with LGBTQ Civil Rights Activist, Author and Publisher Mark Segal
Posted May 31, 2017
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The LGBTQ fight for equal rights became organized in 1969, after the riots at New York City's Stonewall Inn. LGBTQ civil rights activist and author Mark Segal has been involved in the movement from its beginning. Mark joins Robert Traynham for a candid and intimate discussion about his life, his role in the fight for equality, and the state of LGBTQ rights across America and around the globe. Mark is the publisher of the Philadelphia Gay News. Click here for part 1 of Journey Toward LGBTQ Equality.
Visit the Philadelphia Gay News on the web.
Interview recorded on May 17, 2017.
Read a partial transcript of this interview below:
Traynham: And it sounds like the two women in your life -- your grandmother and your mother -- clearly had -- They saw something in you to say to stand up and fight and don't be afraid or ashamed to be who you are.
Segal: Well, we were the only Jewish family in a Philadelphia housing project. And when I would be bullied because I was Jewish, my mother would go down to school, argue with the principal. And the day that we were told to stand up and sing "Onward, Christian Soldiers," and for some odd reason, I didn't want to do so, I sat down. I guess that was my first point of disruption, and that was the second grade. My mother had to go to school and debate with the principal why me, a Jew, would not stand up and sing "Onward, Christian Soldiers."
Traynham: I want to go around the world and talk about some other countries that are not as progressive as the United States. You mentioned the rights of African-Americans, the rights of women, the rights of Latinos in this country, and the rise of the civil rights movement, if you will. But again, in 2017, there are still some countries that are probably not in 2017. They're probably more 1917 or 1927. How do we kind of move the needle, if you will, on the world stage
Segal: Depends on where you go on the world stage -- Africa, Middle East, Europe, Eastern Europe. Or, luckily for me, I just got back from Cuba, and so I got a chance to see what the fledgling LGBT community in Cuba was like, and that was an eye-opener for me. I was there for their 10th annual Global Day Against Homophobia and Transphobia. And they literally had a march which, to me, looked like a Gay Pride march. Approximately 1,000 LGBT Cubans came out to march, and I found that amazing to march with them. So, they were marching, and in between Socialist slogans, you would hear them put up their fist and say, "Down with homophobia! Down with transphobia!" And that sort of, like, brought me back to that first Gay Pride in 1970 in New York. And I remember walking -- As we were walking up 17th Street, I climbed up a pole to see how big our crowd was behind us, and they were still coming out of Christopher Street.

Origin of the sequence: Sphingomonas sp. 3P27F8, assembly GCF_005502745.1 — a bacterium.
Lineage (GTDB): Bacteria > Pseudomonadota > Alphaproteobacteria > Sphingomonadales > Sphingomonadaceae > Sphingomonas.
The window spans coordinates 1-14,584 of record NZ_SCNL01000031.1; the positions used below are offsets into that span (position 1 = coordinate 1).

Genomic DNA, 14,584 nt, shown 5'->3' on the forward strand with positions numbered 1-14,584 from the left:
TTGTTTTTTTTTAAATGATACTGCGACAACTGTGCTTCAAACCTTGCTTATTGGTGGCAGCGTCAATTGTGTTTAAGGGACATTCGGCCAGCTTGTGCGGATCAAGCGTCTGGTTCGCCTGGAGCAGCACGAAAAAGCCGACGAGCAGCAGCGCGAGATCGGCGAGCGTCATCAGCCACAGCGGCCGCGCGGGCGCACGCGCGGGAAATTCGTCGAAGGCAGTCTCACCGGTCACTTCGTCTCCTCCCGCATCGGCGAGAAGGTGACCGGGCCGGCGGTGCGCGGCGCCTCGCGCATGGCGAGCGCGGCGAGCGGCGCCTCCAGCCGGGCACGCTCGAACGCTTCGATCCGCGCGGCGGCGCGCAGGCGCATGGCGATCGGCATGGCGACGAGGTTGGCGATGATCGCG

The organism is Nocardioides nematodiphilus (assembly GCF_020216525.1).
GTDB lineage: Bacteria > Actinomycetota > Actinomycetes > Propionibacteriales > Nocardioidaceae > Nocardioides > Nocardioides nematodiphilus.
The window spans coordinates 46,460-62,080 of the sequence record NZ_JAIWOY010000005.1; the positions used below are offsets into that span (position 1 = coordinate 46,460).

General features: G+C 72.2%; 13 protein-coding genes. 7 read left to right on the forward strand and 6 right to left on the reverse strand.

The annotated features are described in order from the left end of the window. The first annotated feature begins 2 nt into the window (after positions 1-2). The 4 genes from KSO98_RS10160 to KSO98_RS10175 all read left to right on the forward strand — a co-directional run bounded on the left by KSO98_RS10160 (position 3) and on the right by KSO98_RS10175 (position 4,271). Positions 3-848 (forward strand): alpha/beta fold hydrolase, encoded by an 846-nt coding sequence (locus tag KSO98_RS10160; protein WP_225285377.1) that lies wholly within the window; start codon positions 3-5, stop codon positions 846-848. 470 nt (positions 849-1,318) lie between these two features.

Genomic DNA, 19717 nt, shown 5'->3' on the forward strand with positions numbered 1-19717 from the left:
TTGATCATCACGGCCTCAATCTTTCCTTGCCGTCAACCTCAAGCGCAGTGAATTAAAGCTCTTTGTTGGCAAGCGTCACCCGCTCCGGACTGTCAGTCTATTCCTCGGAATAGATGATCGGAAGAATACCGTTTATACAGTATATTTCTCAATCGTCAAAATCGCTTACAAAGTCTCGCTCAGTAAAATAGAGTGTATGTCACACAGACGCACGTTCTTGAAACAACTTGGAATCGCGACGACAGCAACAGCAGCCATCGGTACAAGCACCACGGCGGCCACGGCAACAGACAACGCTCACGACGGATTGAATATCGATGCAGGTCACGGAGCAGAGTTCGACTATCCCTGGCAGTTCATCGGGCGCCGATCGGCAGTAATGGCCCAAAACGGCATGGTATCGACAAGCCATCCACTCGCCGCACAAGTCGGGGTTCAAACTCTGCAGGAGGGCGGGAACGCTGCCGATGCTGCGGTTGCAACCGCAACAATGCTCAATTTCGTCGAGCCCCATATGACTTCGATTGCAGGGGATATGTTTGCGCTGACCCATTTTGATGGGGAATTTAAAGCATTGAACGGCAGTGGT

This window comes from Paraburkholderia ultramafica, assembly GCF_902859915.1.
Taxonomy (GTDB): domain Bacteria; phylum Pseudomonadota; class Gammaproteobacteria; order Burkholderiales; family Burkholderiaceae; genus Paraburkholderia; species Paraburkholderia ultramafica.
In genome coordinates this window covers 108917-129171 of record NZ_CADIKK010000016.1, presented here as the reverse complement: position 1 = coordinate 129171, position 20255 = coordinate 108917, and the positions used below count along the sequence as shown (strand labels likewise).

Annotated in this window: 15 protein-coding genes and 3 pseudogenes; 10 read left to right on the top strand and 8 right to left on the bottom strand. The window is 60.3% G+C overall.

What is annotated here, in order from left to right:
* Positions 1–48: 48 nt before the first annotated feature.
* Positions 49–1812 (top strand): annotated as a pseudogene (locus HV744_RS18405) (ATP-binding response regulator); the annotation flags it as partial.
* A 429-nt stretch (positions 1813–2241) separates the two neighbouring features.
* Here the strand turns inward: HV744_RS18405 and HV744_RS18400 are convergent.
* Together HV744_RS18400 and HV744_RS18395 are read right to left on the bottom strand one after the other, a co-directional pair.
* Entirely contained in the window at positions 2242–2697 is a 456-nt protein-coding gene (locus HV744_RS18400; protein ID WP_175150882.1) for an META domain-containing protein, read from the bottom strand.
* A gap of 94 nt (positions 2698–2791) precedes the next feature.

Traynham: You know, that reminds me of something, Mark. A couple of -- About two years ago, I was on a segregation march -- pilgrimage with Congressman John Lewis -- as you may know, is a civil rights icon.
Segal: One of my heroes.
Traynham: My hero, too. And I remember he just grabbed my elbow and he said, "The struggle continues. We've made progress, Robert" -- meaning from an African-American perspective -- "but the struggle continues." And in that moment, I understood what he meant. As far as we've come -- from an African-American perspective -- there's still a lot more to do. And I get the sense, in the LGBT community, that is very much in play, no
Segal: Absolutely. And you bring up a great -- a great man. When he said to you, "I still have more to do," or, "We still have more to do," last year, he went and held a sit-in in the halls of Congress. That should be an inspiration to everybody.
Segal: What an incredible hero.
Traynham: And that sit-in was several hours long.
Segal: He did it all night long.
Segal: The man was incredible. The struggle goes on. We will continue. But what I want to say to everybody -- everybody must know, especially young people -- I was standing outside Stonewall at 18 years old, not a dime in pocket, living in the YMCA, literally no job, not knowing what my future was. I danced at the White House. I got to meet the president. So, what do I bring with all that I can truly say to you, life gets better. It will get better. Hang in there. There's a community out there that loves you and wants to embrace you.
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